F.S.B. Andrei Soldatov answers the questions about Russia’s top intelligence agency that you’re too afraid to ask
Over the past two months, a team of reporters and researchers from multiple countries managed to identify several of the Russian Federal Security Service (FSB) agents who tracked and possibly tried on several occasions to murder opposition figure Alexey Navalny. The investigation was a success because the officers committed a series of basic errors when using their cell phones and mobile Internet connections while in the field. The apparent bumbling at the heart of the story has raised questions about the professionalism of Russia’s top intelligence agency. For insights into this matter and for answers to other burning questions about the FSB, Meduza turns to journalist Andrei Soldatov, who together with Irina Borogan has written several books about the Russian intelligence community’s operations at home and abroad, including “The New Nobility,” “The Red Web,” and “The Compatriots.”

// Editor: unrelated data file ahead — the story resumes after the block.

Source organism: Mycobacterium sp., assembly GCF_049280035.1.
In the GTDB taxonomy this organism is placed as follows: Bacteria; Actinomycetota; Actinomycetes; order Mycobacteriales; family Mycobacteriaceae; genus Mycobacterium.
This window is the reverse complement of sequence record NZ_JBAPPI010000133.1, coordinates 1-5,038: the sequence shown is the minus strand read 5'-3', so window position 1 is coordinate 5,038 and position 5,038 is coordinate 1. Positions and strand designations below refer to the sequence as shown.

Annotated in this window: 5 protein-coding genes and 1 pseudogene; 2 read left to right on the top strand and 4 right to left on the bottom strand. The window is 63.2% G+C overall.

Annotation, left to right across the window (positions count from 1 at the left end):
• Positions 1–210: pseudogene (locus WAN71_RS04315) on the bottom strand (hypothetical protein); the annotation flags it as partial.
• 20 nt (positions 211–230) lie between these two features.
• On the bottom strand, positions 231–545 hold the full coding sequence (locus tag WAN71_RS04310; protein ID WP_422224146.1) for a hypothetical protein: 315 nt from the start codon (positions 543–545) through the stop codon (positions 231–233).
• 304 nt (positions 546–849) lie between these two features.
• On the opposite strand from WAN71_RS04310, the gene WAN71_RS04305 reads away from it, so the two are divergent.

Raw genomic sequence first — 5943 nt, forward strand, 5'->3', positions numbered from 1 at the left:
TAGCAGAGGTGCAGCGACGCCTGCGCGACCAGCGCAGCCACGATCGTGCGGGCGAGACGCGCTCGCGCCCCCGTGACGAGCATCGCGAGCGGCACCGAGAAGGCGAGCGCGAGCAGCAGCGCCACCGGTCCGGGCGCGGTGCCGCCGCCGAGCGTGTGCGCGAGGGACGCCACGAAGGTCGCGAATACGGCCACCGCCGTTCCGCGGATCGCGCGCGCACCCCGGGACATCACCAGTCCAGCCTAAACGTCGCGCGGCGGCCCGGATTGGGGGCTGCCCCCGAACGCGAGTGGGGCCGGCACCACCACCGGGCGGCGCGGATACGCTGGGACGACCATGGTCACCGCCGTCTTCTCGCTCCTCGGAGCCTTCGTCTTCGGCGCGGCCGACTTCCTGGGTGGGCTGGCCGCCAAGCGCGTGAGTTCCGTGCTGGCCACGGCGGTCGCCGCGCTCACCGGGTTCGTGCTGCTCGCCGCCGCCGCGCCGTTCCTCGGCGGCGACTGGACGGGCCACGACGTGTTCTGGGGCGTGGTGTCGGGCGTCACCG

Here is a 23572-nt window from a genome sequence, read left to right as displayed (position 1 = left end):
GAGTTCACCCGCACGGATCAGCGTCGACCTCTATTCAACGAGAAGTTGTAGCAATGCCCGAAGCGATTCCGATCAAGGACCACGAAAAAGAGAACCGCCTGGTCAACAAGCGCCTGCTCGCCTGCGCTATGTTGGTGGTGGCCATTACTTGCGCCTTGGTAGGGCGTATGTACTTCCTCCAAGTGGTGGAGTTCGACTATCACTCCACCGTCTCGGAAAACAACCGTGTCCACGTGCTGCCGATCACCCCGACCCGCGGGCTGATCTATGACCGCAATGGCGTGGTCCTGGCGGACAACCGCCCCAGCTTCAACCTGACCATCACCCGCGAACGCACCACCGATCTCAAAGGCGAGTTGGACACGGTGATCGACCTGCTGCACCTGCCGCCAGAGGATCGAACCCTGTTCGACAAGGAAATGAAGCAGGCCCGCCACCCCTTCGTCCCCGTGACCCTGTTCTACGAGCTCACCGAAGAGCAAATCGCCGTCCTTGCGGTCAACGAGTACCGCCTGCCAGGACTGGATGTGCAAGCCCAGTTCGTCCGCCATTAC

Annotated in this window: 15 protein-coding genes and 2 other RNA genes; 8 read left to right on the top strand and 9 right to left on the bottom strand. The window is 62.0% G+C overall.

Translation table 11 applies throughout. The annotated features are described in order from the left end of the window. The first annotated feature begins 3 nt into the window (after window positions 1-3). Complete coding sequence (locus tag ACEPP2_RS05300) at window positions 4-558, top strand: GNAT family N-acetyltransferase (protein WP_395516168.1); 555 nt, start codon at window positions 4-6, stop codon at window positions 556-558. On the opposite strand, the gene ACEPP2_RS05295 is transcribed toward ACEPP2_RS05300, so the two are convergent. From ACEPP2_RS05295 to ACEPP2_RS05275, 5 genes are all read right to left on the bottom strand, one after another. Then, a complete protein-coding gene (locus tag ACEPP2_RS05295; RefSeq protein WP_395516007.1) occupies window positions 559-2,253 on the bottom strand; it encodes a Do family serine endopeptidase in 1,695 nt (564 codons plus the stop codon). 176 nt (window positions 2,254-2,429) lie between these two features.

Sometimes it feels like it’s all amateurs working in Russia’s intelligence community. How far from the truth is that?
There’s no lack of professionals in Russia’s intelligence community, of course. We might instead ask how we define professionalism. For instance, the FSB’s primary function in the past six years has essentially been repressive — specifically, to intimidate the active part of society through selective repressions. Based on materials collected by the FSB, the authorities imprison governors, government ministers, bankers, businesspeople, journalists, and activists. It turns out that they’re quite professional when it comes to intimidation.
It’s a different situation with the Military Intelligence Directorate (GRU), which is supposed to demonstrate, to Vladimir Putin first and foremost, that Russia’s president always has at his disposal a security unit ready for action that will go to any lengths without hesitation to execute its orders, no matter the consequences, whether it means a public scandal, exposure, the expulsion of officers, and so on. From the Kremlin’s perspective, which holds loyalty and conviction above virtually any cost, the GRU is managing nicely, as well.